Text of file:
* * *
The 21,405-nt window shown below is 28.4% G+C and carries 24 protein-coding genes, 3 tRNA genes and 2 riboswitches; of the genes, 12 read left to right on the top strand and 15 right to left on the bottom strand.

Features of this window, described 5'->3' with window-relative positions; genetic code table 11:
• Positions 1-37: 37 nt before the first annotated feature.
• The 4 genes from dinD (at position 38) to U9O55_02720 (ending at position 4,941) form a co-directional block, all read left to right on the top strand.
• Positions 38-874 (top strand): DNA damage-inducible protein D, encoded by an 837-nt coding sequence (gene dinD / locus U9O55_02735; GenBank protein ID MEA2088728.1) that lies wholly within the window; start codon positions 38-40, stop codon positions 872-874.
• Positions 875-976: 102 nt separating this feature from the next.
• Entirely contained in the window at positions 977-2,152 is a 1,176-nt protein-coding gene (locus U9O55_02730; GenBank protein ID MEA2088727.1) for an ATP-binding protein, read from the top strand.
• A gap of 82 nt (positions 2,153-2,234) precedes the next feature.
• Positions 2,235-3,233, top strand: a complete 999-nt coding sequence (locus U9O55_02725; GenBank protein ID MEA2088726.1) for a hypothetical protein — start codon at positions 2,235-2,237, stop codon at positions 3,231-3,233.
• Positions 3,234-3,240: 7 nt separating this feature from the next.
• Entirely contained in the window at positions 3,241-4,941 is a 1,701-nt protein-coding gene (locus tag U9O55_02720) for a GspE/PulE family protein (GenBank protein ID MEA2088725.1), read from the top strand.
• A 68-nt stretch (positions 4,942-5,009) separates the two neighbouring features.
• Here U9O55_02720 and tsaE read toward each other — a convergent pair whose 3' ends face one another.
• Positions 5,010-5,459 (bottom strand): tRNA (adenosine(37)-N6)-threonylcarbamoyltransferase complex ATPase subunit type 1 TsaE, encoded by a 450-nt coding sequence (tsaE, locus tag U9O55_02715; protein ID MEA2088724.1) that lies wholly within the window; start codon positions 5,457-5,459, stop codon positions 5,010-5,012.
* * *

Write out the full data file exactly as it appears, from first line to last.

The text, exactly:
The 21,405-nt window shown below is 28.4% G+C and carries 24 protein-coding genes, 3 tRNA genes and 2 riboswitches; of the genes, 12 read left to right on the top strand and 15 right to left on the bottom strand.

Features of this window, described 5'->3' with window-relative positions; genetic code table 11:
• Positions 1-37: 37 nt before the first annotated feature.
• The 4 genes from dinD (at position 38) to U9O55_02720 (ending at position 4,941) form a co-directional block, all read left to right on the top strand.
• Positions 38-874 (top strand): DNA damage-inducible protein D, encoded by an 837-nt coding sequence (gene dinD / locus U9O55_02735; GenBank protein ID MEA2088728.1) that lies wholly within the window; start codon positions 38-40, stop codon positions 872-874.
• Positions 875-976: 102 nt separating this feature from the next.
• Entirely contained in the window at positions 977-2,152 is a 1,176-nt protein-coding gene (locus U9O55_02730; GenBank protein ID MEA2088727.1) for an ATP-binding protein, read from the top strand.
• A gap of 82 nt (positions 2,153-2,234) precedes the next feature.
• Positions 2,235-3,233, top strand: a complete 999-nt coding sequence (locus U9O55_02725; GenBank protein ID MEA2088726.1) for a hypothetical protein — start codon at positions 2,235-2,237, stop codon at positions 3,231-3,233.
• Positions 3,234-3,240: 7 nt separating this feature from the next.
• Entirely contained in the window at positions 3,241-4,941 is a 1,701-nt protein-coding gene (locus tag U9O55_02720) for a GspE/PulE family protein (GenBank protein ID MEA2088725.1), read from the top strand.
• A 68-nt stretch (positions 4,942-5,009) separates the two neighbouring features.
• Here U9O55_02720 and tsaE read toward each other — a convergent pair whose 3' ends face one another.
• Positions 5,010-5,459 (bottom strand): tRNA (adenosine(37)-N6)-threonylcarbamoyltransferase complex ATPase subunit type 1 TsaE, encoded by a 450-nt coding sequence (tsaE, locus tag U9O55_02715; protein ID MEA2088724.1) that lies wholly within the window; start codon positions 5,457-5,459, stop codon positions 5,010-5,012.